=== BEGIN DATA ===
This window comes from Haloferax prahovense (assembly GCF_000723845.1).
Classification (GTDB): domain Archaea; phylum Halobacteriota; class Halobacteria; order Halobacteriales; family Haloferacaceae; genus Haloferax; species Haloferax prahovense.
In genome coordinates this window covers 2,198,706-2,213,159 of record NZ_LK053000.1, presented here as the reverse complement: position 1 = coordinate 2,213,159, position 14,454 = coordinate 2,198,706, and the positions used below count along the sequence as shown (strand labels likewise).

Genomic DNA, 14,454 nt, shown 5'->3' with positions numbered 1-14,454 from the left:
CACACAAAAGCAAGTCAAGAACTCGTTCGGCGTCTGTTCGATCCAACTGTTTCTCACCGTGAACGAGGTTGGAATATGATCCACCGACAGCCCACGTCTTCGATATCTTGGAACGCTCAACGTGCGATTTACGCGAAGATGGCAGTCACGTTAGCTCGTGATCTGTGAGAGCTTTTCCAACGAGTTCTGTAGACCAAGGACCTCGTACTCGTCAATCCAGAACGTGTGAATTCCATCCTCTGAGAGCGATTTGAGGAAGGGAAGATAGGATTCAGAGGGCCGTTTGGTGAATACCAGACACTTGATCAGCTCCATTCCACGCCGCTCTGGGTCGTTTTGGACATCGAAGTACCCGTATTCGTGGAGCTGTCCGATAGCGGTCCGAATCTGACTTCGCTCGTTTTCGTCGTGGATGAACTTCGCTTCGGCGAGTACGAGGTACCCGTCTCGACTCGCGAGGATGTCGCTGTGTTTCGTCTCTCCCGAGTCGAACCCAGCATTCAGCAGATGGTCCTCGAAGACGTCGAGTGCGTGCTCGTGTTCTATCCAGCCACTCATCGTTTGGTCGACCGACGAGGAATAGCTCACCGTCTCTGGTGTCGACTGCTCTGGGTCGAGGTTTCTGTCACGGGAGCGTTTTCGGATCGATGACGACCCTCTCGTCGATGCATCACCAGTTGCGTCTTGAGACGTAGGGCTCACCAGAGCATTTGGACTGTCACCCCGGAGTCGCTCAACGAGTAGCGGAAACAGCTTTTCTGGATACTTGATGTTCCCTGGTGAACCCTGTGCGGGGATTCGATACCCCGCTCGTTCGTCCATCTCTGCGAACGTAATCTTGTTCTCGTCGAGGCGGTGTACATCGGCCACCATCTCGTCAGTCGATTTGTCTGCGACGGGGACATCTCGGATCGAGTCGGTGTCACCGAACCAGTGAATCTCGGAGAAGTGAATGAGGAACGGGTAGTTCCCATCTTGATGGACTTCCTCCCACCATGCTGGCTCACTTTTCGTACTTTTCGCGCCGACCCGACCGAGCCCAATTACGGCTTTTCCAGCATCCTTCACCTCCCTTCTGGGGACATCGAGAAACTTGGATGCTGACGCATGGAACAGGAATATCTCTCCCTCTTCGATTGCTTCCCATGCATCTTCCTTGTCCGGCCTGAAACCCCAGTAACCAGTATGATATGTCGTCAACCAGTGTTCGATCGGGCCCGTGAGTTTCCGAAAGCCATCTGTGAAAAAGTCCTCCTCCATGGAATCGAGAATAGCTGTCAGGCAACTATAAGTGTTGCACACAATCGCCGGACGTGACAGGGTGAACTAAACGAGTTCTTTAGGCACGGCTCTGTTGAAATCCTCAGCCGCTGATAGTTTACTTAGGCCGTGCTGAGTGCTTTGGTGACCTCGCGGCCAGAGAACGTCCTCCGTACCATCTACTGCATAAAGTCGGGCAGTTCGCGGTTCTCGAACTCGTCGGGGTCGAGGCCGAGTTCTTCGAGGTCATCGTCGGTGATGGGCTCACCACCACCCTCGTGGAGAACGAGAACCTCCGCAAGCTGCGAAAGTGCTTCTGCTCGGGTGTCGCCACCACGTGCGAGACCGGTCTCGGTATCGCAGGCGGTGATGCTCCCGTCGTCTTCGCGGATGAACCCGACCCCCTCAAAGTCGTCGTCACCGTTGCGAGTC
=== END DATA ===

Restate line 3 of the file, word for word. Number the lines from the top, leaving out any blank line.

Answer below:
In genome coordinates this window covers 2,198,706-2,213,159 of record NZ_LK053000.1, presented here as the reverse complement: position 1 = coordinate 2,213,159, position 14,454 = coordinate 2,198,706, and the positions used below count along the sequence as shown (strand labels likewise).